1. At the beginning of the study, usually during a Planning Charette or In Progress Review (IPR), participation by members of the vertical team provides a common starting point for the study, including an agreement on the problems and opportunities, the decision criteria that will be used going forward, and key areas of uncertainty the study will address.
    2. At the Alternatives Milestone, the vertical team reviews and concurs with the study scope, the summary inventory and forecast baseline and future conditions for further evaluation, the array of alternatives going forward into alternatives analysis, the criteria that will be used to evaluate and compare those alternatives. At this point, the vertical team should also concur there is a federal interest that is aligned with the study authority in addressing the problem.
    3. After the Project Delivery Team (PDT) has evaluated and compared alternatives and is prepared to put forward a Tentatively Selected Plan, the vertical team reaches the Tentatively Selected Plan (TSP) Milestone. At this point, in person or virtually, the vertical team agrees to the reasoning behind the selection of the TSP. After this Milestone and following DQC of the study documents, the HQUSACE Chief of the Office of Water Project Review would release the draft feasibility study report and draft Environmental Impact Statement or Environmental Assessment document for concurrent public and agency review, including agency technical, legal, and policy reviews, and IEPR if needed.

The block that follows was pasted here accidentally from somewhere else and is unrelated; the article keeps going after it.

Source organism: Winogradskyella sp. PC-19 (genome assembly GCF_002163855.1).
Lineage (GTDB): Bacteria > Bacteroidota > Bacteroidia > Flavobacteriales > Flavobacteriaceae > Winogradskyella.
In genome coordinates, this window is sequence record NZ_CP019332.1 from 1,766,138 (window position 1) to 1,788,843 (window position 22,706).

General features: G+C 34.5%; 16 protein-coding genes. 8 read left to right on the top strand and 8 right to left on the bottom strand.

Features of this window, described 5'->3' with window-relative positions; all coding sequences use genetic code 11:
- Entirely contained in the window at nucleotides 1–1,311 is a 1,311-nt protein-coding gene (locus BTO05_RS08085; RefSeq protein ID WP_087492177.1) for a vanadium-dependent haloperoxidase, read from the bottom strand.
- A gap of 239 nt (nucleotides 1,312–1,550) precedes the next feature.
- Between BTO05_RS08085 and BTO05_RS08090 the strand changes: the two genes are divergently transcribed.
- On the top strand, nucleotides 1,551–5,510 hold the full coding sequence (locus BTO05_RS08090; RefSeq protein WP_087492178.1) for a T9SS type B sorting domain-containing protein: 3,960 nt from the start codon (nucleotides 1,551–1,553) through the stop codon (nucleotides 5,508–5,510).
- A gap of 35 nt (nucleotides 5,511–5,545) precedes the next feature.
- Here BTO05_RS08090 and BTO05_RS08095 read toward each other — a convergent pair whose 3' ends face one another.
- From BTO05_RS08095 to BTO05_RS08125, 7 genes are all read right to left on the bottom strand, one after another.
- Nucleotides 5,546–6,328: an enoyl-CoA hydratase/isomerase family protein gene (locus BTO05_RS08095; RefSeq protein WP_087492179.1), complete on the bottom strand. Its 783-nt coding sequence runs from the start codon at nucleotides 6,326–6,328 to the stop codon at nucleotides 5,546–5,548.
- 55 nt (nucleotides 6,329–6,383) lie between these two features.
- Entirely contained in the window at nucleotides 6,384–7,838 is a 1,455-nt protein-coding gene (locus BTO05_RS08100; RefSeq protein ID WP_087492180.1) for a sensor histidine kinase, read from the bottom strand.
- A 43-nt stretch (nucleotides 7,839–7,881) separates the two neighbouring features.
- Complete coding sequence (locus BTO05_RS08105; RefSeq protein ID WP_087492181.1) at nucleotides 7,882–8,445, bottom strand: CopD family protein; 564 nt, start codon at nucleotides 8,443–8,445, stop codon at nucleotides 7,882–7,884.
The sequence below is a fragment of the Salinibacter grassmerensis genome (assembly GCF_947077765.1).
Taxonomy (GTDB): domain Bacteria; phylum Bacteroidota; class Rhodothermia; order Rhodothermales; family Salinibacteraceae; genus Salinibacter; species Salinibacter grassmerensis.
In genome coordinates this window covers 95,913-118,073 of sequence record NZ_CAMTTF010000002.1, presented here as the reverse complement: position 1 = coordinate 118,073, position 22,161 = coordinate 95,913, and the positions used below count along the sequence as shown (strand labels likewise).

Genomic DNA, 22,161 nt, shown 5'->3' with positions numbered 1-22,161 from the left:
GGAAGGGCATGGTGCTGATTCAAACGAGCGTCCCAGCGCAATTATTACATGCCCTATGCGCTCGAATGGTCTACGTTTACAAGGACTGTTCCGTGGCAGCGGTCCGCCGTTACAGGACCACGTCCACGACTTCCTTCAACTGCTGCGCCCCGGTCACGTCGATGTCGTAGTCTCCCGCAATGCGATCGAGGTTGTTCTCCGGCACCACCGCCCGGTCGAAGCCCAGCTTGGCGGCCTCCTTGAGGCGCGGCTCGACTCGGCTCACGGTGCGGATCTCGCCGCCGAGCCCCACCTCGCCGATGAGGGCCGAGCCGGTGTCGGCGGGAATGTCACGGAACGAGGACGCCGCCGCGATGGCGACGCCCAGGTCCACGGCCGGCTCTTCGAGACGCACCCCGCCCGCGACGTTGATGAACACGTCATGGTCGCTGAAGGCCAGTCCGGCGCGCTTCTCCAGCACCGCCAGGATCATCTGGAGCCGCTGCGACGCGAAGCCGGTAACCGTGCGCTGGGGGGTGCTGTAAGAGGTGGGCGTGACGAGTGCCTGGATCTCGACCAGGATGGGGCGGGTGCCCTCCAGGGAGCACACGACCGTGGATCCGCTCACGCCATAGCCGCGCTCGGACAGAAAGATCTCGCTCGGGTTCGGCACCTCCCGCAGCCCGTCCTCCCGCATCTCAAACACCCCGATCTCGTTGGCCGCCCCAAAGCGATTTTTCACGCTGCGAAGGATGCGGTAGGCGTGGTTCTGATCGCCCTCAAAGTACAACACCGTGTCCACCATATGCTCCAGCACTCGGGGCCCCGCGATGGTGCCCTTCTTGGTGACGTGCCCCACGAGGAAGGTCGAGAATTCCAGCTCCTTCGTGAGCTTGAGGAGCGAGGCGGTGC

4. Before the Agency Decision Milestone, the vertical team has worked with the PDT to understand and resolve any policy, technical, and legal issues that were raised during public and agency reviews.
    5. Before the final report is transmitted to Headquarters, the vertical team has continued to engage with the PDT, as needed, on more detailed analyses that support the agency recommended plan. If policy, legal, or significant technical issues arise, the vertical team helps resolve them. Before the final report is released for State and Agency Review, the Deputy Commanding General of Civil and Emergency Operations (DCG-CEO) will convene a Civil Works Review Board; participation in this meeting will generally include both the PDT and members of the vertical team that have been engaged in the study.